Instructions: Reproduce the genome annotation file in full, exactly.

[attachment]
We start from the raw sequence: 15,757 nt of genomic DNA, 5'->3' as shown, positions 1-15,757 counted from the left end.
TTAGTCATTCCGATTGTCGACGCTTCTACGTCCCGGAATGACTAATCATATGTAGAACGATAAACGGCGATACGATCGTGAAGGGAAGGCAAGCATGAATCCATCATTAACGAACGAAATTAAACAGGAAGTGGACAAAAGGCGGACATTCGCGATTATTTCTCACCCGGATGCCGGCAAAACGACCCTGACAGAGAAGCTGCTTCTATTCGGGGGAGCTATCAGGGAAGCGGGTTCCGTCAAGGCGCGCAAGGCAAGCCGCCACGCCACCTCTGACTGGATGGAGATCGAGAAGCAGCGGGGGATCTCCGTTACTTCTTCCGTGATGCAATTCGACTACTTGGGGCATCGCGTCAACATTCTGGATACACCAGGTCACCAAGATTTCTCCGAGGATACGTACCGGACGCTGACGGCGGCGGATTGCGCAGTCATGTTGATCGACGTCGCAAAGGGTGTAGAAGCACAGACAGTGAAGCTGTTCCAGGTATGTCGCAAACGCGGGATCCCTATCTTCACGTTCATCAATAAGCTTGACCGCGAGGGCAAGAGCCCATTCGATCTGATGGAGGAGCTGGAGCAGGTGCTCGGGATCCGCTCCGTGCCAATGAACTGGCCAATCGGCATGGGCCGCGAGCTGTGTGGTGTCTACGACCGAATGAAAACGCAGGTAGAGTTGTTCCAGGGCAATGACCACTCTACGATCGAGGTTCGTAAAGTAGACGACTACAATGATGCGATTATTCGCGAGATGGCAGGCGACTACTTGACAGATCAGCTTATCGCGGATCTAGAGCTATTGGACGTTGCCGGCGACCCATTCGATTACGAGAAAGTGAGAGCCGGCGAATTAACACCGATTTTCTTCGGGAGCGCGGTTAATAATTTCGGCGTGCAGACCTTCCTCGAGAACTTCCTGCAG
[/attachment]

We start from the raw sequence: 15,757 nt of genomic DNA, 5'->3' as shown, positions 1-15,757 counted from the left end.
TTAGTCATTCCGATTGTCGACGCTTCTACGTCCCGGAATGACTAATCATATGTAGAACGATAAACGGCGATACGATCGTGAAGGGAAGGCAAGCATGAATCCATCATTAACGAACGAAATTAAACAGGAAGTGGACAAAAGGCGGACATTCGCGATTATTTCTCACCCGGATGCCGGCAAAACGACCCTGACAGAGAAGCTGCTTCTATTCGGGGGAGCTATCAGGGAAGCGGGTTCCGTCAAGGCGCGCAAGGCAAGCCGCCACGCCACCTCTGACTGGATGGAGATCGAGAAGCAGCGGGGGATCTCCGTTACTTCTTCCGTGATGCAATTCGACTACTTGGGGCATCGCGTCAACATTCTGGATACACCAGGTCACCAAGATTTCTCCGAGGATACGTACCGGACGCTGACGGCGGCGGATTGCGCAGTCATGTTGATCGACGTCGCAAAGGGTGTAGAAGCACAGACAGTGAAGCTGTTCCAGGTATGTCGCAAACGCGGGATCCCTATCTTCACGTTCATCAATAAGCTTGACCGCGAGGGCAAGAGCCCATTCGATCTGATGGAGGAGCTGGAGCAGGTGCTCGGGATCCGCTCCGTGCCAATGAACTGGCCAATCGGCATGGGCCGCGAGCTGTGTGGTGTCTACGACCGAATGAAAACGCAGGTAGAGTTGTTCCAGGGCAATGACCACTCTACGATCGAGGTTCGTAAAGTAGACGACTACAATGATGCGATTATTCGCGAGATGGCAGGCGACTACTTGACAGATCAGCTTATCGCGGATCTAGAGCTATTGGACGTTGCCGGCGACCCATTCGATTACGAGAAAGTGAGAGCCGGCGAATTAACACCGATTTTCTTCGGGAGCGCGGTTAATAATTTCGGCGTGCAGACCTTCCTCGAGAACTTCCTGCAG